The Constitution of Norway was signed at Eidsvoll on May 17 in the year 1814. The constitution declared Norway to be an independent nation. The celebration of this day began spontaneously among students and others from early on. However, Norway was at that time under Swedish rule (following the Convention of Moss in August 1814) and for some years the King of Sweden was reluctant to allow the celebrations. For a couple of years in the 1820s, king Carl Johan actually forbade it, as he thought the celebrations a kind of protest and disregard—even revolt—against Swedish sovereignty. The king’s attitude changed slightly after the Battle of the Square in 1829, an incident which resulted in such a commotion that the King had to allow it. It was, however, not until 1833, that anyone ventured to hold a public address on behalf of the day. That year, official celebration was initiated by the monument of the late politician Christian Krogh, known to have stopped the King from gaining too much personal power. The address was held by Henrik Wergeland.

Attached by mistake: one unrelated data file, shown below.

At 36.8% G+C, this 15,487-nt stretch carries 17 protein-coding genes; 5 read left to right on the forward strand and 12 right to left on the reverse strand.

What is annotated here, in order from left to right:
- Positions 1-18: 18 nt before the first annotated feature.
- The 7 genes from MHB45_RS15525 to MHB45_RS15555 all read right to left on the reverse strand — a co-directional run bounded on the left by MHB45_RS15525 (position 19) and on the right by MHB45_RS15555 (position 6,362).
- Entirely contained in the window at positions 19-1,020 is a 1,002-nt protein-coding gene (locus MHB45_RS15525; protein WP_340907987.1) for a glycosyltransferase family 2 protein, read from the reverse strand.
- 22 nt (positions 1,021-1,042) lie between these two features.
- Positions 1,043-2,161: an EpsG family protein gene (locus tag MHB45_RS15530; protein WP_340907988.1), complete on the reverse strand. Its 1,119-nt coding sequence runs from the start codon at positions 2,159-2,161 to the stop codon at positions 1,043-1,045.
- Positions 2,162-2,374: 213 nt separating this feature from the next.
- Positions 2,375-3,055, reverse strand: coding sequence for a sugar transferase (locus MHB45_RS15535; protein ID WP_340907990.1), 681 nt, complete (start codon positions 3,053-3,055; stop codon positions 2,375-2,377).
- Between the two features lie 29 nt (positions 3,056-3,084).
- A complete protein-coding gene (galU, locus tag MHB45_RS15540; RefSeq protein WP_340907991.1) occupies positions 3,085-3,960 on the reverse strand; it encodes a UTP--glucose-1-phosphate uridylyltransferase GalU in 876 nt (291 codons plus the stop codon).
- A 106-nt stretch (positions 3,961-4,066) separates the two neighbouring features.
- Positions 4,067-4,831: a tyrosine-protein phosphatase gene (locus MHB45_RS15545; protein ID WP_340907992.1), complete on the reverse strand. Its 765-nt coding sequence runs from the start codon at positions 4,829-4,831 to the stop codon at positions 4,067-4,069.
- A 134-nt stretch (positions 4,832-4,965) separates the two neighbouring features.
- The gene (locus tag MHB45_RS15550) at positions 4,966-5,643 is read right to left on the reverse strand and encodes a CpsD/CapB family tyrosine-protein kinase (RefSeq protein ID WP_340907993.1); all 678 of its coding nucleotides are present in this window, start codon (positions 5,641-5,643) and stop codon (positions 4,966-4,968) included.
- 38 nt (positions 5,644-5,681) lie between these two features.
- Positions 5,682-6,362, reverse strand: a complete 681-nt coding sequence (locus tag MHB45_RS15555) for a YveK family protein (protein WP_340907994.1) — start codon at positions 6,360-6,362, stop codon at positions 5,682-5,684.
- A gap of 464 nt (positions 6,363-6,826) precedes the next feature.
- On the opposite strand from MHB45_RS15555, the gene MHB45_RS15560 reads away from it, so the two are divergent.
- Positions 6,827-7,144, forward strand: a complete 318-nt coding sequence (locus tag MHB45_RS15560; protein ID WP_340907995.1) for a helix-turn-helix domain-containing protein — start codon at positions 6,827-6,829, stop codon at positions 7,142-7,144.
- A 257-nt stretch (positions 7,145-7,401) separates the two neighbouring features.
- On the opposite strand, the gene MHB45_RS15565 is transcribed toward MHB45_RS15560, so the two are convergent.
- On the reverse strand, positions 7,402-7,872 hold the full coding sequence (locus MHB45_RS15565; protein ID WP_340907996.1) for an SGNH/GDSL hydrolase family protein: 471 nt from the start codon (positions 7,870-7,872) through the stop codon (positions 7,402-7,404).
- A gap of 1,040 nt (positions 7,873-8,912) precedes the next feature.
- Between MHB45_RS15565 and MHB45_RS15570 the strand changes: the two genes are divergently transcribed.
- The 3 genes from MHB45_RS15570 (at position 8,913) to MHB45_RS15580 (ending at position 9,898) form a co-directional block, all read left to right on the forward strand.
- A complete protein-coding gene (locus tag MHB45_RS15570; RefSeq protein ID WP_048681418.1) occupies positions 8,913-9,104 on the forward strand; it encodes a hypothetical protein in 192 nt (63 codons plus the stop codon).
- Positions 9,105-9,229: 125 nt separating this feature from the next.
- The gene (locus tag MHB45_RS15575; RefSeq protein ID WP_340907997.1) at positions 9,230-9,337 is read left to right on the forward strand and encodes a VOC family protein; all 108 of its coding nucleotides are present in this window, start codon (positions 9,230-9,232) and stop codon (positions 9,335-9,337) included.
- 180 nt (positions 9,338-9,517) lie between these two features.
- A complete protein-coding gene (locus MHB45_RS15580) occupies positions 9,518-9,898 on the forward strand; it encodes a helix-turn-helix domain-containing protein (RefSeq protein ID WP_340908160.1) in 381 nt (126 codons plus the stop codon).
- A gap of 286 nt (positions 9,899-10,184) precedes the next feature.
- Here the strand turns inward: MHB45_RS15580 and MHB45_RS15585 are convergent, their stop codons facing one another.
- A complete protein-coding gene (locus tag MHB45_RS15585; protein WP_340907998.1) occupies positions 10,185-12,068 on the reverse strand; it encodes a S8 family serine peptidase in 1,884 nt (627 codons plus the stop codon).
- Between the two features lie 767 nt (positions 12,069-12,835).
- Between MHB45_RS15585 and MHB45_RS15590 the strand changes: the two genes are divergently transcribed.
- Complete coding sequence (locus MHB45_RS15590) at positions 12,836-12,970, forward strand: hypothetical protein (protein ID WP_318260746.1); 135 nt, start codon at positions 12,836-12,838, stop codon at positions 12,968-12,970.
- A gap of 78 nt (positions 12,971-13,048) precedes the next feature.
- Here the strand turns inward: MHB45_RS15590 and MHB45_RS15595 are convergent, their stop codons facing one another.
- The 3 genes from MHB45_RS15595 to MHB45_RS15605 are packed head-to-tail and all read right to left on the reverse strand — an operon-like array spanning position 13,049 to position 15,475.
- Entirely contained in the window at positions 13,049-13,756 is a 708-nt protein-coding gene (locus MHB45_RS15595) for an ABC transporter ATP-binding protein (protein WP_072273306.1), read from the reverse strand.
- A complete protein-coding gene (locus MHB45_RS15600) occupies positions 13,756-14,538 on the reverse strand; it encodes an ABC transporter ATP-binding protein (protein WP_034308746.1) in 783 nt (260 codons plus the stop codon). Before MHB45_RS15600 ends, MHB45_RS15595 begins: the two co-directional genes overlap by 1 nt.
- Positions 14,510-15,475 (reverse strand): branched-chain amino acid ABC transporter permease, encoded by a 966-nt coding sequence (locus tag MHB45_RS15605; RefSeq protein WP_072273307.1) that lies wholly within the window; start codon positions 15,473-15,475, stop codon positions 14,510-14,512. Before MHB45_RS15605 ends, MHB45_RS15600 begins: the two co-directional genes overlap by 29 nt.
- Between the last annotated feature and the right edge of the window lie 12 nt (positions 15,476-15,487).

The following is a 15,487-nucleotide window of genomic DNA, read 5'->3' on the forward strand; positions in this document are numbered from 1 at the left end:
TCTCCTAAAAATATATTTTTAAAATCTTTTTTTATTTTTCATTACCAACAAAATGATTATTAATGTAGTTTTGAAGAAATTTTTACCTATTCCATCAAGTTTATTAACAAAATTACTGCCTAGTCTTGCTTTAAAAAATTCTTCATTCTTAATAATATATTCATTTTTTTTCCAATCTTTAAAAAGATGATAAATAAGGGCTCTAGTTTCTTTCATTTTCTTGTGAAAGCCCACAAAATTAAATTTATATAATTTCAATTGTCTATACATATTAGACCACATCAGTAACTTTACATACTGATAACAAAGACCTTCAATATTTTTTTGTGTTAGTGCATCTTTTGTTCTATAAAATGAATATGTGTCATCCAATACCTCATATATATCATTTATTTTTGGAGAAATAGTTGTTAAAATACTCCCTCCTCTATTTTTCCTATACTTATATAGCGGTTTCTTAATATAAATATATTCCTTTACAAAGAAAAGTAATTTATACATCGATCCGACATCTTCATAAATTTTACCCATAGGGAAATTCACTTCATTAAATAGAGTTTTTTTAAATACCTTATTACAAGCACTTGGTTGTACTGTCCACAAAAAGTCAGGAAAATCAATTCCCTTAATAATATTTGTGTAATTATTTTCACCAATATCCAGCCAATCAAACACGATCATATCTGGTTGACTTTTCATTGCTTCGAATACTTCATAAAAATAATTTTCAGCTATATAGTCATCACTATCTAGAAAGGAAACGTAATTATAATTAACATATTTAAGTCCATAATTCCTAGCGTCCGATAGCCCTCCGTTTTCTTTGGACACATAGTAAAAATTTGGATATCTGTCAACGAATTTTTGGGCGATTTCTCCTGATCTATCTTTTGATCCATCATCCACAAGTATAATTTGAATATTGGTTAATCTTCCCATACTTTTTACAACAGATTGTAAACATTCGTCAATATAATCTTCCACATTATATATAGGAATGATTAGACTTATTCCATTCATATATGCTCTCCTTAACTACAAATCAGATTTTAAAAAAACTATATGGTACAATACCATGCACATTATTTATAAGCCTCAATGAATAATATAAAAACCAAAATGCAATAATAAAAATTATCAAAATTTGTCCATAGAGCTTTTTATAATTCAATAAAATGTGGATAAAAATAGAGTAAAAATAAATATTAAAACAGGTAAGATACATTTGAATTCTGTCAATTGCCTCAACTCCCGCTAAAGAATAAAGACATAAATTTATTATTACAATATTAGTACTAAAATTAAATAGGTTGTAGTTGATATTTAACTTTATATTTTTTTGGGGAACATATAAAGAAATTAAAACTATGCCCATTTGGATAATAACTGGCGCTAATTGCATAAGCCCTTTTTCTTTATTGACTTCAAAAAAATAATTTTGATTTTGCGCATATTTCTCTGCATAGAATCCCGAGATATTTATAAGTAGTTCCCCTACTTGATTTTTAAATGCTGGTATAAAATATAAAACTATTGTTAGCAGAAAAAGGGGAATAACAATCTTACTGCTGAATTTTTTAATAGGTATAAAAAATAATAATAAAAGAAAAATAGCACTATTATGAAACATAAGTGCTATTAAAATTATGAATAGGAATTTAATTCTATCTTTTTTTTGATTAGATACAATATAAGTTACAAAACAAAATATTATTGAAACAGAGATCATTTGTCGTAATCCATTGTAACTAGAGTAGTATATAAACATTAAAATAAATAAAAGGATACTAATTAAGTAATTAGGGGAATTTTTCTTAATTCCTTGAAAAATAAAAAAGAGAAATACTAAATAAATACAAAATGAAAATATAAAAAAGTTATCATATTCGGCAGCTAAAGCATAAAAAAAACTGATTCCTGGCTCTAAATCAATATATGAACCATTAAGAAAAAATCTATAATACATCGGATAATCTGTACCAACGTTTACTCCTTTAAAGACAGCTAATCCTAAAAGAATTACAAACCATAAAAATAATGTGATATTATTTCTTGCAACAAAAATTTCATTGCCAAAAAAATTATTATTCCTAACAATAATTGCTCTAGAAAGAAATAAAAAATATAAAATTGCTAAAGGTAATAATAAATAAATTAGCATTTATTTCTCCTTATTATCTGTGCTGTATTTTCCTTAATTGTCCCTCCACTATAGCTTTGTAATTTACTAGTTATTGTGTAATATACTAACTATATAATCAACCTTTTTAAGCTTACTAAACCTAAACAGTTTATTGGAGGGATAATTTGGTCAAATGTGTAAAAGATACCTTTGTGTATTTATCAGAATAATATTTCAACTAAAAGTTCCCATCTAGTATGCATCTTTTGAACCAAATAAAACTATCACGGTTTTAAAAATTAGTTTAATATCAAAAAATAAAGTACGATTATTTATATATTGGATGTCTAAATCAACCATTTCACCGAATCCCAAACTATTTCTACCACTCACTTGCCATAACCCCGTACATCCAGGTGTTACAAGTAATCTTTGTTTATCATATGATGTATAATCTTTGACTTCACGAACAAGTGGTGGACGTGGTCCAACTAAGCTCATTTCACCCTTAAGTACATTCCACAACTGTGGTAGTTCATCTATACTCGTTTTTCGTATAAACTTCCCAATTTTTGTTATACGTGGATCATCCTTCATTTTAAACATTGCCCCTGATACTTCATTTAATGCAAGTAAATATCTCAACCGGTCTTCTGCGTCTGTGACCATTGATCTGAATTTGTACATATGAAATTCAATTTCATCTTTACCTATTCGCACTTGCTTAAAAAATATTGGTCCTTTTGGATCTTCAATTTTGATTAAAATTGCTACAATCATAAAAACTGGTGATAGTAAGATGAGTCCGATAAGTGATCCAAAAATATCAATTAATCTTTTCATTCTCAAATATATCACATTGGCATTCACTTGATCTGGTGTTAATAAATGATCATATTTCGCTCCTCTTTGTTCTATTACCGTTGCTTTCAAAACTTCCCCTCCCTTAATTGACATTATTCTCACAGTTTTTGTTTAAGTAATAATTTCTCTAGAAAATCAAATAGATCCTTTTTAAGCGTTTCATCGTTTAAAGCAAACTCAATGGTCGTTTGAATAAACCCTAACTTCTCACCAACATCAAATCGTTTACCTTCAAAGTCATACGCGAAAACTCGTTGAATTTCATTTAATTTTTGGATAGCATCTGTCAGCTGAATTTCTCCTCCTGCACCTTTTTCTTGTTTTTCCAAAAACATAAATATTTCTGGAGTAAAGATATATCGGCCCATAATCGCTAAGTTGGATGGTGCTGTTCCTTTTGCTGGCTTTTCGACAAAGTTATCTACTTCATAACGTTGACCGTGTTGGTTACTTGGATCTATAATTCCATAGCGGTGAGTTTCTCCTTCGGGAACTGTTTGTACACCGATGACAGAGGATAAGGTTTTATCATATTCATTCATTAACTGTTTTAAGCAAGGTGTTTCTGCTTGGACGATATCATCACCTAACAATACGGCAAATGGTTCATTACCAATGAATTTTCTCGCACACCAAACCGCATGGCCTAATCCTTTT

May 17th is also the day students in their last year of upper secondary school celebrate the end of 13 years of school, even though many still have to pass final exams. They call themselves "russ" and illustrate their standing through colourful overalls depending on their line of study. High spirits are the norm and the festivities usually last day and night. Many transport themselves around town in self-decorated buses and vans with slogans and booming music.